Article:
Chained and confined to a small platform, this tiger at Phuket Zoo in Thailand paces endlessly. He’s frustrated and distressed, yet tourists are still paying to take photos with him.
A Selfish Selfie
Phuket Zoo is hardly the only place where captive tigers are forced to pose for selfies, as more than 8,000 tigers are held in captivity across Asia. They’re usually bred very quickly –cubs are taken away from their mothers within the first few hours or days after birth so that they will become accustomed at an early age to being handled by humans. By contrast, in their natural habitat, tiger cubs are protected and nurtured by their mothers for approximately two years.
No animal chooses to appear in photos with numerous strangers, day in and day out. In order to force captive animals to perform on cue, trainers often break their spirits by beating them into submission. They are also kept chained or in barren cages and are sometimes even declawed and drugged, all just so humans can take their selfies safely.
Why Is This Still Happening to Tigers?
The captive-wildlife tourism industry continues to operate largely because of ignorance. Tourists don’t always see the true nature of the animals’ living conditions or understand what it means for an animal to be denied a natural life from birth to death.
Visitors also simply fail to recognise signs of pain and distress in other animals. For example, a tiger in captivity may start to show signs of zoochosis – repetitive swaying, pacing, head-bobbing, bar-biting, compulsive licking, and self-mutilation, such as biting their own tails. During 2015 and 2016, World Animal Protection visited 17 captive-tiger facilities across Thailand and found that 12% of the tigers exhibited these kinds of behavioural issues.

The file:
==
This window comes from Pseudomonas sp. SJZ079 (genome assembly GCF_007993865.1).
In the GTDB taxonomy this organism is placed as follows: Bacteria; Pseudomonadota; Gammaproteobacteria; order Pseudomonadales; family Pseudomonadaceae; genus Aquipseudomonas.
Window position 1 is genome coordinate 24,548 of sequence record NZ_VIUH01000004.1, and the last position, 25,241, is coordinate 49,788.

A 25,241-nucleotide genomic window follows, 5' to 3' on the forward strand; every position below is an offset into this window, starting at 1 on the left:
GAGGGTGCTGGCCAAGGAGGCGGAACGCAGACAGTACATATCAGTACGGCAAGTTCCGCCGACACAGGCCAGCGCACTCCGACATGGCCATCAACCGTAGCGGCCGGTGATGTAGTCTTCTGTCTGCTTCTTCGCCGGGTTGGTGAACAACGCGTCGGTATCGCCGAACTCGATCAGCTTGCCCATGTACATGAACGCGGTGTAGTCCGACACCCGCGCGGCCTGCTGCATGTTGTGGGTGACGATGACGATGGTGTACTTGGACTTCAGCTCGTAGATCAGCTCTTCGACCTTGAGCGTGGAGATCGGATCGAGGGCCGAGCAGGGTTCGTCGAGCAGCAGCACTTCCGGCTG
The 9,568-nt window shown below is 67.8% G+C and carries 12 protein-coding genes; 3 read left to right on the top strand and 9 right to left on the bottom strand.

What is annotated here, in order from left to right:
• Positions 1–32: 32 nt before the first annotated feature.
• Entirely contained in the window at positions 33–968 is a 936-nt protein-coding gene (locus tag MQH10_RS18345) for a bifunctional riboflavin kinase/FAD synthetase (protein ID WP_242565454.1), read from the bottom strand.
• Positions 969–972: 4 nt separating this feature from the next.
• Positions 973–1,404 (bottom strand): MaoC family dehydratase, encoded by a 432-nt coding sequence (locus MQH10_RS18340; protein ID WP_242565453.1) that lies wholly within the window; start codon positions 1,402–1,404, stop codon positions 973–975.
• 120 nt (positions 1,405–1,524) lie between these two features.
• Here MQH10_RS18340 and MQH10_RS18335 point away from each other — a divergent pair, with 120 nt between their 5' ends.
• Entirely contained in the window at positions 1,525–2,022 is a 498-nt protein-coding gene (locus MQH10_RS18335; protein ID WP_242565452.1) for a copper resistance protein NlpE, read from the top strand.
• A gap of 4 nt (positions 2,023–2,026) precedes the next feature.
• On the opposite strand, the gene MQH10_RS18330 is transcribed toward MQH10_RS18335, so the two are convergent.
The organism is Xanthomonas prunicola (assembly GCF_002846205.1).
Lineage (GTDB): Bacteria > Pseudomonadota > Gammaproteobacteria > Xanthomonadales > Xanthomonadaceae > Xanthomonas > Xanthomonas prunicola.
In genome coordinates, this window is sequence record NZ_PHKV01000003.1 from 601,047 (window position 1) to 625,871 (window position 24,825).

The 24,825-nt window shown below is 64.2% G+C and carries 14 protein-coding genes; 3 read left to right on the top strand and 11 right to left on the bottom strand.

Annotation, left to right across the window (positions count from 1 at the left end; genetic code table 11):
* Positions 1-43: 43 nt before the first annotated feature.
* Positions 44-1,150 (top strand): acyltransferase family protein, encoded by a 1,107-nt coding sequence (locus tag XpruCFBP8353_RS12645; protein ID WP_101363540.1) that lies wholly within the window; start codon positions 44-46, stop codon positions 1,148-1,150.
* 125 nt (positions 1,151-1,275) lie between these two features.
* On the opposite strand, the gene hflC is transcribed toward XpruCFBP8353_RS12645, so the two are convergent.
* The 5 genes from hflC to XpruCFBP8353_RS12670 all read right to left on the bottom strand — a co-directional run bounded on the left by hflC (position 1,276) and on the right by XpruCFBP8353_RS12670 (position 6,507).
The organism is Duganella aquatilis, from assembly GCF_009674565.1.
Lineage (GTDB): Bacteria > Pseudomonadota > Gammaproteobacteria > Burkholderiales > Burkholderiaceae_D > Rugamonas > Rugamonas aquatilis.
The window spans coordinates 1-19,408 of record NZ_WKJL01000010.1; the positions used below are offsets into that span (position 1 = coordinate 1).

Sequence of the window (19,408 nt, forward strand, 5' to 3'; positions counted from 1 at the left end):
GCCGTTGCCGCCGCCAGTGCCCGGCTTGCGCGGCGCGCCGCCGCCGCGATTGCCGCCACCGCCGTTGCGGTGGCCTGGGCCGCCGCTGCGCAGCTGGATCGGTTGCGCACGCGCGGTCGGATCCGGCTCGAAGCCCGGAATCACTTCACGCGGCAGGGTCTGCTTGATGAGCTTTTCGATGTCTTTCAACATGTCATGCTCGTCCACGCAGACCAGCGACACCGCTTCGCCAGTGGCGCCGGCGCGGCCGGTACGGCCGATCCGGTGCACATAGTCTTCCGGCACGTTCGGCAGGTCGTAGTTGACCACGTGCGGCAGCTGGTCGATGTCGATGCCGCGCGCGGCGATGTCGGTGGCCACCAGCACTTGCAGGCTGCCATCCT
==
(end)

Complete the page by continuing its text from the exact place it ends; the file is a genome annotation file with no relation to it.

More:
Tourists on holiday generally want to have positive experiences and sometimes ignore their better judgement. Feeding a baby tiger is a “once in a lifetime” opportunity – right? But this fleeting instant of self-gratification means a lifetime of cruelty for the tiger.
In addition, social media tends to confirm what tourists want to believe, because their friends and the paid influencers they follow online often support abusive facilities, too.
How You Can Help
Never visit a zoo or pseudo-sanctuary. Ticket sales fund cruelty, and no visit is worth the lifetime of suffering that animals endure when they’re stripped of their dignity and everything that’s natural and important to them.Sanctuary or Sham? Here's How to Tell the Difference
Have you taken a photo with a captive wild animal in the past without realising the consequences? Don’t you wish someone had told you all this beforehand? When we know better, we do better – that’s why it’s so important to share this information with everyone you know. Shifts in moral consciousness only occur when we share our ideas and experiences and speak up.